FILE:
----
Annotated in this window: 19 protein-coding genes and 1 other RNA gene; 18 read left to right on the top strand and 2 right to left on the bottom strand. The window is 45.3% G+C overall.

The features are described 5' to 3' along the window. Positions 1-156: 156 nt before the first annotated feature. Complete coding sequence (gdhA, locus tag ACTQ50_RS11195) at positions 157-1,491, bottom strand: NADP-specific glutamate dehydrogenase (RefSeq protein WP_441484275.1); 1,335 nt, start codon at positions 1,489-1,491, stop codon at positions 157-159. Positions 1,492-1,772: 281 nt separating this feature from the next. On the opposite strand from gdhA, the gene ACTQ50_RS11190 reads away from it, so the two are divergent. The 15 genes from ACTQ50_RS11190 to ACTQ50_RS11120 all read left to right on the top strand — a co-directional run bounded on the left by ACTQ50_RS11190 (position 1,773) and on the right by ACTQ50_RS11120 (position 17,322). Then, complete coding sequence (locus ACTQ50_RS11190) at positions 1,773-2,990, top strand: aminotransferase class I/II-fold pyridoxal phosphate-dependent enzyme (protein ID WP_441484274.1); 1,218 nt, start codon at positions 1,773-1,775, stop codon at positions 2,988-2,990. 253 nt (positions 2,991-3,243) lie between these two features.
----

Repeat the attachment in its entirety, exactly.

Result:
Annotated in this window: 19 protein-coding genes and 1 other RNA gene; 18 read left to right on the top strand and 2 right to left on the bottom strand. The window is 45.3% G+C overall.

The features are described 5' to 3' along the window. Positions 1-156: 156 nt before the first annotated feature. Complete coding sequence (gdhA, locus tag ACTQ50_RS11195) at positions 157-1,491, bottom strand: NADP-specific glutamate dehydrogenase (RefSeq protein WP_441484275.1); 1,335 nt, start codon at positions 1,489-1,491, stop codon at positions 157-159. Positions 1,492-1,772: 281 nt separating this feature from the next. On the opposite strand from gdhA, the gene ACTQ50_RS11190 reads away from it, so the two are divergent. The 15 genes from ACTQ50_RS11190 to ACTQ50_RS11120 all read left to right on the top strand — a co-directional run bounded on the left by ACTQ50_RS11190 (position 1,773) and on the right by ACTQ50_RS11120 (position 17,322). Then, complete coding sequence (locus ACTQ50_RS11190) at positions 1,773-2,990, top strand: aminotransferase class I/II-fold pyridoxal phosphate-dependent enzyme (protein ID WP_441484274.1); 1,218 nt, start codon at positions 1,773-1,775, stop codon at positions 2,988-2,990. 253 nt (positions 2,991-3,243) lie between these two features.